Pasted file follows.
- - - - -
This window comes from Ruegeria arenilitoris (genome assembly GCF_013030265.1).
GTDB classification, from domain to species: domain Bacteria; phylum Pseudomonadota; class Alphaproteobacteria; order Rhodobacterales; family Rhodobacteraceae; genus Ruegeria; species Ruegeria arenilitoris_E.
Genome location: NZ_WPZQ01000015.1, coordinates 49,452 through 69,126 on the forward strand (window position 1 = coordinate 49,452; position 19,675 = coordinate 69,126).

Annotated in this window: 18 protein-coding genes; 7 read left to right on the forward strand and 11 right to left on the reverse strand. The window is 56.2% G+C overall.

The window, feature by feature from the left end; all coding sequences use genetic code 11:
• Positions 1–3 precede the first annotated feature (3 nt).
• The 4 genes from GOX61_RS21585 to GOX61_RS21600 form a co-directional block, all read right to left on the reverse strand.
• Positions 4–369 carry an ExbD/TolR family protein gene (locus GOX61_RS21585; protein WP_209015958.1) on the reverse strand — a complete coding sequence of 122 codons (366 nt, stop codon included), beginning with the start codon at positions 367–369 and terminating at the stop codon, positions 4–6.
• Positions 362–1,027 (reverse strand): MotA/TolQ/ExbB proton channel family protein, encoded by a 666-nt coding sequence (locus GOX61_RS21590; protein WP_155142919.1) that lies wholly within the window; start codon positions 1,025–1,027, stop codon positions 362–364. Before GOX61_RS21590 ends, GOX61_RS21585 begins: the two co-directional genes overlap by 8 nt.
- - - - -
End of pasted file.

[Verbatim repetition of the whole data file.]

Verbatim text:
This window comes from Ruegeria arenilitoris (genome assembly GCF_013030265.1).
GTDB classification, from domain to species: domain Bacteria; phylum Pseudomonadota; class Alphaproteobacteria; order Rhodobacterales; family Rhodobacteraceae; genus Ruegeria; species Ruegeria arenilitoris_E.
Genome location: NZ_WPZQ01000015.1, coordinates 49,452 through 69,126 on the forward strand (window position 1 = coordinate 49,452; position 19,675 = coordinate 69,126).

Annotated in this window: 18 protein-coding genes; 7 read left to right on the forward strand and 11 right to left on the reverse strand. The window is 56.2% G+C overall.

The window, feature by feature from the left end; all coding sequences use genetic code 11:
• Positions 1–3 precede the first annotated feature (3 nt).
• The 4 genes from GOX61_RS21585 to GOX61_RS21600 form a co-directional block, all read right to left on the reverse strand.
• Positions 4–369 carry an ExbD/TolR family protein gene (locus GOX61_RS21585; protein WP_209015958.1) on the reverse strand — a complete coding sequence of 122 codons (366 nt, stop codon included), beginning with the start codon at positions 367–369 and terminating at the stop codon, positions 4–6.
• Positions 362–1,027 (reverse strand): MotA/TolQ/ExbB proton channel family protein, encoded by a 666-nt coding sequence (locus GOX61_RS21590; protein WP_155142919.1) that lies wholly within the window; start codon positions 1,025–1,027, stop codon positions 362–364. Before GOX61_RS21590 ends, GOX61_RS21585 begins: the two co-directional genes overlap by 8 nt.